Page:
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War and Suffering 1914-1945: Artists Respond
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War and Suffering 1914-1945: Artists Respond

“I did not paint war pictures in order to prevent war. I painted them to exorcise the experience of war.” – Otto Dix

Human history is scarred by wars fought over ideologies, sovereignty, territory, and resources. In the first half of the 1900s, the world witnessed an unprecedented number of horrors on a monumental scale including two world wars, and the catastrophic bombing of numerous cities across Europe and Japan. On top of these events, the systematic state-sponsored genocide across the Ottoman Empire (Armenian Genocide 1915-1917), and German-occupied Europe (the Holocaust 1941-1945), targeted and killed millions of innocent individuals. Artists working in this moment responded to this global suffering and captured it for future audiences, helping us to understand that war is both a universal and personal experience.

The works presented here, by both American and European artists, capture the spectrum of suffering between 1914 and 1945. They portray not only the nightmarish experiences of battle, but also the monotony of waiting for news from the front and the trauma that people and a society may feel long after a war is over. Collectively, the artists featured in this installation present war not as a heroic endeavor, but as a destructive, tragic event.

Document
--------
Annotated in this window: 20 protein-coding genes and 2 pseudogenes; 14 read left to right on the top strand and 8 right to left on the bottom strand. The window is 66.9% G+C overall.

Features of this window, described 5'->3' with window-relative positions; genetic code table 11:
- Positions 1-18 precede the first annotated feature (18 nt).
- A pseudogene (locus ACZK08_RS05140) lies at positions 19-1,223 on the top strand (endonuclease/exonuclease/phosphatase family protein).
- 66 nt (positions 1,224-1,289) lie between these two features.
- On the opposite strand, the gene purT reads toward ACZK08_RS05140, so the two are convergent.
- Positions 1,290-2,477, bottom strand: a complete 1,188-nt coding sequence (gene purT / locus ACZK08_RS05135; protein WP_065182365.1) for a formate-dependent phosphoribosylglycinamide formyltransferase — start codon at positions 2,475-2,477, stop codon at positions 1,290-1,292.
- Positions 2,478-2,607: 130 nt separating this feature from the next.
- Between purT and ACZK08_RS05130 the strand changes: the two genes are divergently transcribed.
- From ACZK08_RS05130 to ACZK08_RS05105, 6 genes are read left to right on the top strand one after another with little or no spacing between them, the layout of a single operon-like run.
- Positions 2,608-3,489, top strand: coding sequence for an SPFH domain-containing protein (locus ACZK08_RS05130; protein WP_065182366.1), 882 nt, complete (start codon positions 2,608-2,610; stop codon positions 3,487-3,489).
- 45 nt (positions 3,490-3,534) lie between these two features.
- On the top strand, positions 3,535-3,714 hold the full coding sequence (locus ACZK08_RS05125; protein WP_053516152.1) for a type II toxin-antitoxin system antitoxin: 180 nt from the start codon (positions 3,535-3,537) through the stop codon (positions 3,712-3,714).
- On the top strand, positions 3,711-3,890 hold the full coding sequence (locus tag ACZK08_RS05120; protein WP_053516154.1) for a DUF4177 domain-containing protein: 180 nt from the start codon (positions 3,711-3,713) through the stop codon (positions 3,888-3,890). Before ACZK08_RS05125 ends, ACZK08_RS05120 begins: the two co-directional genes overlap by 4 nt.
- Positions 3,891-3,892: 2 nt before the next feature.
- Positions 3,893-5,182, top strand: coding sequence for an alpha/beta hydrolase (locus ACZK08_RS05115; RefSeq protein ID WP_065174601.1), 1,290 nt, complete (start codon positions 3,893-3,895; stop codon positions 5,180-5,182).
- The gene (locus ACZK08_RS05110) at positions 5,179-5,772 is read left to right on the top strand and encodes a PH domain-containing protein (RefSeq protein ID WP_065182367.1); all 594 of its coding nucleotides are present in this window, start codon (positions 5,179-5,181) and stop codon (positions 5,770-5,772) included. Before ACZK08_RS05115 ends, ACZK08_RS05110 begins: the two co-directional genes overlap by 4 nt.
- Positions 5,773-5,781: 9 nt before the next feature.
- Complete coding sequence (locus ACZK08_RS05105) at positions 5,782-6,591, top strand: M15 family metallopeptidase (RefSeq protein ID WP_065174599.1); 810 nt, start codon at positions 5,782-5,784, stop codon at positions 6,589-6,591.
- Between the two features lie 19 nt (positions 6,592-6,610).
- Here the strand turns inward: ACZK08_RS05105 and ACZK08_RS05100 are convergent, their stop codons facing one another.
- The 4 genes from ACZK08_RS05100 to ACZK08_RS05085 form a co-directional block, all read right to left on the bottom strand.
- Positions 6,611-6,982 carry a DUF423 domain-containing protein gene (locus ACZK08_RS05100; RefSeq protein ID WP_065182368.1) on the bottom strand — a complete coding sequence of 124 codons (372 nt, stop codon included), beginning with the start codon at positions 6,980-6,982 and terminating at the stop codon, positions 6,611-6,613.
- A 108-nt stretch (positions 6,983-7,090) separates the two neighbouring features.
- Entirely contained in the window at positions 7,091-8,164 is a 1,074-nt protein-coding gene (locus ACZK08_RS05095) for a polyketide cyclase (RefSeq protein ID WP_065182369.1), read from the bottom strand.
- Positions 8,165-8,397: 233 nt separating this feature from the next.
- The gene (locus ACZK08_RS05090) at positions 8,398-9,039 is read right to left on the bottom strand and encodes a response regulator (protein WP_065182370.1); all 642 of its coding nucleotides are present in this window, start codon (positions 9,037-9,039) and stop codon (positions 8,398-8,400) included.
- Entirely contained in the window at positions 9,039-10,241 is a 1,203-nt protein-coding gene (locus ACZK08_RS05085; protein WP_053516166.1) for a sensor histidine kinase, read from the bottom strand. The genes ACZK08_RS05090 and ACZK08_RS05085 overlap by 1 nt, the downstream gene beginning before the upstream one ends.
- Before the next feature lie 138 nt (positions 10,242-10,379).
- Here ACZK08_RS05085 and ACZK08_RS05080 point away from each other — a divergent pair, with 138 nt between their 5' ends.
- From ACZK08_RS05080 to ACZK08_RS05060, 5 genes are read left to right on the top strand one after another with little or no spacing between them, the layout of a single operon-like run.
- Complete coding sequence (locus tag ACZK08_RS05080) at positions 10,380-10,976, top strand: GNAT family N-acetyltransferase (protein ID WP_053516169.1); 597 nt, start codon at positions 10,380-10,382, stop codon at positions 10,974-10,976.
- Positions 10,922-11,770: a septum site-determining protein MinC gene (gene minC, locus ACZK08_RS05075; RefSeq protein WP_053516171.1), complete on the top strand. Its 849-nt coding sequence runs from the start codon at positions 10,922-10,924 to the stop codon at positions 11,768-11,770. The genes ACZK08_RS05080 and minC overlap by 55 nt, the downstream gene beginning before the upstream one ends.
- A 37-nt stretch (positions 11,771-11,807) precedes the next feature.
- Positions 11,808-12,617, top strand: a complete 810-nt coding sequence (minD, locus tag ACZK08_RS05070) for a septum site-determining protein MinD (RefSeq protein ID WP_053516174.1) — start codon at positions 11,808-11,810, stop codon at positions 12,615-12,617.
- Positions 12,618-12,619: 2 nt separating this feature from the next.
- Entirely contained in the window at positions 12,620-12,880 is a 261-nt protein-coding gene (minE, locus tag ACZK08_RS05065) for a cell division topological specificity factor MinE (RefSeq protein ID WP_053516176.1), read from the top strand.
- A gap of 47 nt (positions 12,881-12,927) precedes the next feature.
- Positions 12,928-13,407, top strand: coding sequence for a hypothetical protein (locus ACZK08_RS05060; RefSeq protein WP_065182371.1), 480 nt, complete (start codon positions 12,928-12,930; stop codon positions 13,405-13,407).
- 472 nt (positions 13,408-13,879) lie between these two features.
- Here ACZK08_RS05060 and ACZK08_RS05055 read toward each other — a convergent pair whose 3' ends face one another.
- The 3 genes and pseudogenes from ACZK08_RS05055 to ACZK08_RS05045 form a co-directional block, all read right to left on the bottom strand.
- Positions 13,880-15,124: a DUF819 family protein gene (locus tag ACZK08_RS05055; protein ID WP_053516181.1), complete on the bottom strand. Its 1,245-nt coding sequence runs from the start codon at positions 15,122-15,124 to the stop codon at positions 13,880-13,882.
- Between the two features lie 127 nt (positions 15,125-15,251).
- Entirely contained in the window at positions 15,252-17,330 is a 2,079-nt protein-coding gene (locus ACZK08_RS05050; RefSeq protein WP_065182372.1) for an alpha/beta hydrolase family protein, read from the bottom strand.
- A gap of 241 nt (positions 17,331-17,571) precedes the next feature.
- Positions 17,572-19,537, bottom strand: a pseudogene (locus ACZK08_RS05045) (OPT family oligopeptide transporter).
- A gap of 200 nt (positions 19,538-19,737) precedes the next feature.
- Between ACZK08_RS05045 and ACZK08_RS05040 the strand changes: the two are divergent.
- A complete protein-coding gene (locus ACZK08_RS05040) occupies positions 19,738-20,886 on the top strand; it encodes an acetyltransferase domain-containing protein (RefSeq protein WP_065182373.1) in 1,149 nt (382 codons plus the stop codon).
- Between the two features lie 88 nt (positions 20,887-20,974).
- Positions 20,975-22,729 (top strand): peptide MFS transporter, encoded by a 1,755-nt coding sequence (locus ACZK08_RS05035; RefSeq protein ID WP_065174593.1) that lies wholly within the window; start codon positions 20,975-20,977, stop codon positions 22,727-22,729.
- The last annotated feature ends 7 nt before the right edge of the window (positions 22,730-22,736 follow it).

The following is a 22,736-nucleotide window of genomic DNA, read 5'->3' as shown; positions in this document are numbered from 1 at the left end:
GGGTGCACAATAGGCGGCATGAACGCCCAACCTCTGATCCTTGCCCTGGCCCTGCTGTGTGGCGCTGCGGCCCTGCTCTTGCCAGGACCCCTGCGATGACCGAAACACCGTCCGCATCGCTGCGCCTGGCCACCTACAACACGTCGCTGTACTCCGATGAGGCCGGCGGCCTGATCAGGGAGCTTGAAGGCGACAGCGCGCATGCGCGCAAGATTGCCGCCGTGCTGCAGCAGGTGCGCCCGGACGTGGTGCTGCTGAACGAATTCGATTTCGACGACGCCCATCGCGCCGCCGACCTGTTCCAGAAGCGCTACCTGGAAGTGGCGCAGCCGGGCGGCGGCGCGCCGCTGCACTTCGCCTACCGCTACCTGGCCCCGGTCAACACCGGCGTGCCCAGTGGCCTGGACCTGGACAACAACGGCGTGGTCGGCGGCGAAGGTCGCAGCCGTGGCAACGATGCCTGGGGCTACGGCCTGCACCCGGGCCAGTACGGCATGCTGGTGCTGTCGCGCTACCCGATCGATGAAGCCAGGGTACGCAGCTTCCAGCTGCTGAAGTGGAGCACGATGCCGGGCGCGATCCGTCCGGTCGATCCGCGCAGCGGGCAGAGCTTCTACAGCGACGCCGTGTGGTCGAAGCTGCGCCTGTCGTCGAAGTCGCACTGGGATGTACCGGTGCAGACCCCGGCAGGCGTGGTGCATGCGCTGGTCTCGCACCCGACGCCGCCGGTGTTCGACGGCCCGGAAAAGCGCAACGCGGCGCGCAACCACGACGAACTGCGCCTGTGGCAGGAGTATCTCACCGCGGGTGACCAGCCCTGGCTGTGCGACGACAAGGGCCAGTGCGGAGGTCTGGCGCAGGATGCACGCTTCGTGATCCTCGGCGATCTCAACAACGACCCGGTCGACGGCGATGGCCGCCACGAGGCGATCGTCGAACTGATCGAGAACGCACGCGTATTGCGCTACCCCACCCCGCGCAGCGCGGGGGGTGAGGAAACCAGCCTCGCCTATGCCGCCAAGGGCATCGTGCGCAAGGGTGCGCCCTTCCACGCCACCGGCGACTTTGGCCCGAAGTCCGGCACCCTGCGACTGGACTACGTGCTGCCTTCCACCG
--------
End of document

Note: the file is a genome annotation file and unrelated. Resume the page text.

The Nelson-Atkins Museum of Art presents this installation in conjunction with the important historical exhibition “Auschwitz. Not Long Ago. Not Far Away,” on view at Union Station through January 2022.

Organized by The Nelson-Atkins Museum of Art.

Caption for image:
Otto Dix (German, 1891–1969) Corpses before Burial at Tahure, 1924, Etching and aquatint on beige laid paper, Plate: 7 9/16 x 10 in. (19.2088 x 25.4 cm) Sheet: 13 7/8 x 18 5/8 in. (35.2425 x 47.3075 cm), Gift of Laurence Sickman, 65-26/2